Rather than rely on opinions for what looks promising in the new year, MoneyShow.com contributor Kate Stalter uses tried-and-true fundamental and technicals to gauge strength in individual stocks. Here are four names that rose to the top of her year-end screens.
As 2011 winds down, there are a number of growth stocks well positioned for gains in the new year. Higher beta names, as well as smaller stocks, have fallen out of favor recently, and the Nasdaq Composite and Russell 2000 are trailing the benchmark S&P 500.
It’s not unusual for growth stocks to underperform the broader market during a downturn—but they also outperform in a market rally. But individual stocks that outpace the indices in times of weakness are often poised for further gains.
As an investor, I avoid year-ahead predictions—either my own or anyone else’s—all of which could easily go wrong. Instead, I rely on current charts and fundamentals. The stocks here show promise, and are among the growth names I’ll be tracking as we head into 2012.
One growth name that’s been a consistent performer lately is Questcor Pharmaceutical (QCOR), a California-based maker of drugs to treat nervous-system disorders. The stock is ending the year with several weeks in a row of tight trade above its ten-week line. That’s a good sign that institutional investors are holding shares, confident about share price valuation.
The stock is up an incredible 190% this year, and the pace of earnings and revenue growth accelerated in recent quarters.
Questcor is expected to report its fourth quarter in the latter part of January. Analysts expect the company to wrap up the year with earnings of $1.19 per share, almost double last year’s profit. In 2012, the company is expected to show a profit gain of 62%, to $1.92 per share.
Another 2011 winner that could be poised for more gains is HealthStream (HSTM), which offers online training for health-care sector business customers. The small cap has gained more than 130% year-to-date, fueled by a pickup in earnings growth, following a dip in 2010.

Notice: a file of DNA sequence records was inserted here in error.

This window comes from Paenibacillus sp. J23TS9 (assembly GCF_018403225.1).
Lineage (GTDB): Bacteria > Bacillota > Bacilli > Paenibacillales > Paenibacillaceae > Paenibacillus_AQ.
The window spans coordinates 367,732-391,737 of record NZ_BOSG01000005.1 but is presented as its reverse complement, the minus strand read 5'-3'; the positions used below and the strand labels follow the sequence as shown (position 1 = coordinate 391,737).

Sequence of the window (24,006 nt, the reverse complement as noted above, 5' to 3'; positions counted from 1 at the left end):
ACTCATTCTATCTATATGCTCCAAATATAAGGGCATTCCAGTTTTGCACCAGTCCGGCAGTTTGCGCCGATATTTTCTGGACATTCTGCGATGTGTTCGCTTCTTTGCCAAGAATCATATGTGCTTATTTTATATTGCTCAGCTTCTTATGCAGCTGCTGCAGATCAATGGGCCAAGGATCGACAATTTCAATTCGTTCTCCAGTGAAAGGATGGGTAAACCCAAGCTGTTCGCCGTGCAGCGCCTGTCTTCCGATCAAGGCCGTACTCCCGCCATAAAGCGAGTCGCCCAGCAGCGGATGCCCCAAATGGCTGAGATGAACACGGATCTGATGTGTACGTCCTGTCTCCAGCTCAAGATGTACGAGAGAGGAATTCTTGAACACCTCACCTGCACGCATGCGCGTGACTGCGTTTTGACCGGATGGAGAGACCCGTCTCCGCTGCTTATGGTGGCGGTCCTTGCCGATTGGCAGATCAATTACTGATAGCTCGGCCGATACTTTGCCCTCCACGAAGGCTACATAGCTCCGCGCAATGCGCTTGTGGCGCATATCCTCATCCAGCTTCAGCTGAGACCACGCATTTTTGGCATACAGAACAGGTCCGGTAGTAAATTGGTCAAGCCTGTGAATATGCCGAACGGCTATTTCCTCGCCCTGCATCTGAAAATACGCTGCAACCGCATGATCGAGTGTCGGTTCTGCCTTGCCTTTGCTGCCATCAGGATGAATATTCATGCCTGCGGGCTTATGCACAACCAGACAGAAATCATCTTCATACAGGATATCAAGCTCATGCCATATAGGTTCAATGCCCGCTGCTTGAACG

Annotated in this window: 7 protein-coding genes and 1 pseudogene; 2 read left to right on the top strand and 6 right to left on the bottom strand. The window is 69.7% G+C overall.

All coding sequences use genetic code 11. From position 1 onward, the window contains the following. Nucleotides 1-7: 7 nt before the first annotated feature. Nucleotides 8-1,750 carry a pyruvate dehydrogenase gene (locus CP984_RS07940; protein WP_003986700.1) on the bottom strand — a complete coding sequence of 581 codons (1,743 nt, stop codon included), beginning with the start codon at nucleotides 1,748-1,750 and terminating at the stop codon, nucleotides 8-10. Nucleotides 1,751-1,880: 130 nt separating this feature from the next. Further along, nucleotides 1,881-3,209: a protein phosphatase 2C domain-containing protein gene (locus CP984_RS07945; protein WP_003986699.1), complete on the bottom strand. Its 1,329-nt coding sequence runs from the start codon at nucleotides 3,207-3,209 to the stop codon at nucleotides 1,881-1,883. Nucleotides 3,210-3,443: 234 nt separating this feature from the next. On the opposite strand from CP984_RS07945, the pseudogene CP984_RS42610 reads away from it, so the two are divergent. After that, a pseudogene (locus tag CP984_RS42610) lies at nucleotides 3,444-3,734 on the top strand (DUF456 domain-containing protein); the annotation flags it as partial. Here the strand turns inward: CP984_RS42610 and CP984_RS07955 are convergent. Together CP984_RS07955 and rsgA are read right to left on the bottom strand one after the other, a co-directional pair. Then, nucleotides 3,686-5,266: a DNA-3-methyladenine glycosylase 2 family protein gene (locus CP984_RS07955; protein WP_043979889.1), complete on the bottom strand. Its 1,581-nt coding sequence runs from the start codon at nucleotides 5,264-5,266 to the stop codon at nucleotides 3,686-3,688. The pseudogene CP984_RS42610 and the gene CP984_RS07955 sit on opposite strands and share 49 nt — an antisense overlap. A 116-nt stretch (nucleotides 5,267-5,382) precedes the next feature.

Last week, the stock rallied to a new peak, surpassing the high-water mark of $18.30, reached in November, just prior to a ten-week pullback.
HealthStream is another company due to report its fourth-quarter and year-end results in the second half of next month. It’s seen earning 27 cents a share for the year, up 50% from 2010. Analysts estimate another 15% increase in 2012.
There’s one caveat about this chart: The stock has raced higher since the market rally began in 2009, without ever pulling back to undercut prior lows. It wouldn’t be out of the question to see another correction in the coming months, before the stock resumes its rally.
Another stock that’s brought out the firepower this year is gun maker Sturm Ruger (RGR), banging out a gain of 124% for 2011. However, this is another case where the stock really hasn’t taken enough of a breather to flush out investors lacking in conviction. A pullback to levels below $27.12, its October trough, could be constructive.
The stock is positioned for more earnings growth in 2012, but at a lower pace than this year’s expected rate of 32%. The company reports 2011’s fourth quarter in February.
With fewer than 200,000 shares traded a day, on average, Sturm Ruger is on the volatile side, with a beta of 1.11. The stock is currently holding above its most recent buy point, at $33.89.
Given the strength of the chart in recent months, I’m cautious at this juncture, but if the stock rallies in heavy volume above $34.95, it could offer another entry opportunity in the coming weeks.
Liquidity Services (LQDT) is an online auctioneer of wholesale and surplus goods. Analysts expect profit growth to resume in 2012 following a slowdown this year—although quarterly results have been far better than average so far in 2011, with EPS gains of 79% or higher.
The stock is up 165% year-to-date. Like Sturm Ruger, it’s holding between its ten-week average and its previous high. Relatively recent IPOs—companies that went public in the past ten to 15 years—often show excellent price gains, and this one fits the bill.
It had a fairly steep and sudden correction over the summer, when the general market went into a freefall, but rallied back quickly in early September. Sometimes quick rebounds like that mean not enough weak holders got out—but the stock has notched gains for the past four months.
Trade here, too, is somewhat volatile. This is another smaller company, with a market cap of around $1 billion and 314,000 shares changing hands per day.
It’s currently consolidating price gains in lower-than-average volume, meaning investors are not selling off en masse. Watch to see if it retains support above its ten-week line, and if it can surpass its previous high of $39.76, reached earlier this month.
At the time of publication, Kate Stalter did not own positions in any of the stocks mentioned in this column.